Long-Term Investment Gifts for a Baby

Financial gifts can provide for baby's future.

Financial gifts can provide for baby's future.

Cute toys and outfits are fun presents to give to a baby, but he'll most likely outgrow them before the year is out. Investment gifts will last until he's grown and perhaps longer. An investment can help the baby save for future schooling or just for some rainy day many, many years away.

Savings Bonds

United States savings bonds are a classic investment gift for babies. The bonds available as of 2012, EE and I bonds, earn interest for up to 30 years. Both can be redeemed penalty-free after five years. Since bonds earn interest, they're usually considered a safe pick for infants and others. But, savings bonds don't have potential to appreciate the way other investments do. For example, a series EE savings bond has a fixed interest rate and is expected to double in value over 20 years.

529 Plans

It's never too early to save for college, especially given the ever increasing cost of going to school. Anyone can open a 529 plan for a baby. If the baby doesn't end up going to college, you can change the name of the beneficiary on the plan or take the money yourself. If you pick the latter, you'll have to pay tax and a penalty on the earnings. All 50 states offer 529 plans, and you don't need to live in a state to participate in its plan.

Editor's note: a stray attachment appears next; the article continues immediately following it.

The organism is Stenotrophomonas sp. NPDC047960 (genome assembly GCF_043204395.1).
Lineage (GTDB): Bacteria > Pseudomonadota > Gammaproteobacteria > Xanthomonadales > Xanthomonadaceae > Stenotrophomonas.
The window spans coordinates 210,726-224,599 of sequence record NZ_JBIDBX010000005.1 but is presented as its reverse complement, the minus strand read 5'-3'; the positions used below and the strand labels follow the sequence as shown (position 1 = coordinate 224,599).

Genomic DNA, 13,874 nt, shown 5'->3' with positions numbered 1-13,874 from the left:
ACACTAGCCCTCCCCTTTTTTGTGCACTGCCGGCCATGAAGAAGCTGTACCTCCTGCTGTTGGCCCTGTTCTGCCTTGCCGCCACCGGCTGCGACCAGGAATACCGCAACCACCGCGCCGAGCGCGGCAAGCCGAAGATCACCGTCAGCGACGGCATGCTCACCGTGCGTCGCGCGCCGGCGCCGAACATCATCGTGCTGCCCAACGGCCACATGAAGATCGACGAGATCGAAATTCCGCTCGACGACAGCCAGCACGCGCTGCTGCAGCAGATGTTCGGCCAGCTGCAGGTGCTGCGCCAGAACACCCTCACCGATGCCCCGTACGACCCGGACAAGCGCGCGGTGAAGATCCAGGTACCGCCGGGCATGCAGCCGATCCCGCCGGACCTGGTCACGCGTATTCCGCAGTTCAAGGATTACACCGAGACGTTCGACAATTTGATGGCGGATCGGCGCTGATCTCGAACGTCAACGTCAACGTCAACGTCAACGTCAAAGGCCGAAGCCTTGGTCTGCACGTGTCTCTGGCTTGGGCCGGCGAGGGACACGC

Coverdell ESA

A Coverdell Education Savings Account can be opened for anybody under 18. You can open the account at a brokerage, bank or mutual fund company. Like a 529 plan, the money must be used to pay for school or there will be fines and penalties. Unlike a 529, you can only contribute up to $2,000 per year to an ESA (as of 2012). If the child doesn't use all of the money by the time he's 30, he can transfer it to another account -- perhaps one for his own baby.


Buying stocks for a baby can be dicey. If you pick a company that goes bust, the baby won't get anything. The goal is to pick a stock that will increase in value of time, even if the increase isn't exponential. Ideally, the stock will pay dividends and will be likely to split over time. If it all works out, the single share you buy this year can turn into many shares by the time baby turns 18.


About the Author

Based in Pennsylvania, Emily Weller has been writing professionally since 2007, when she began writing theater reviews Off-Off Broadway productions. Since then, she has written for TheNest, ModernMom and Rhode Island Home and Design magazine, among others. Weller attended CUNY/Brooklyn college and Temple University.

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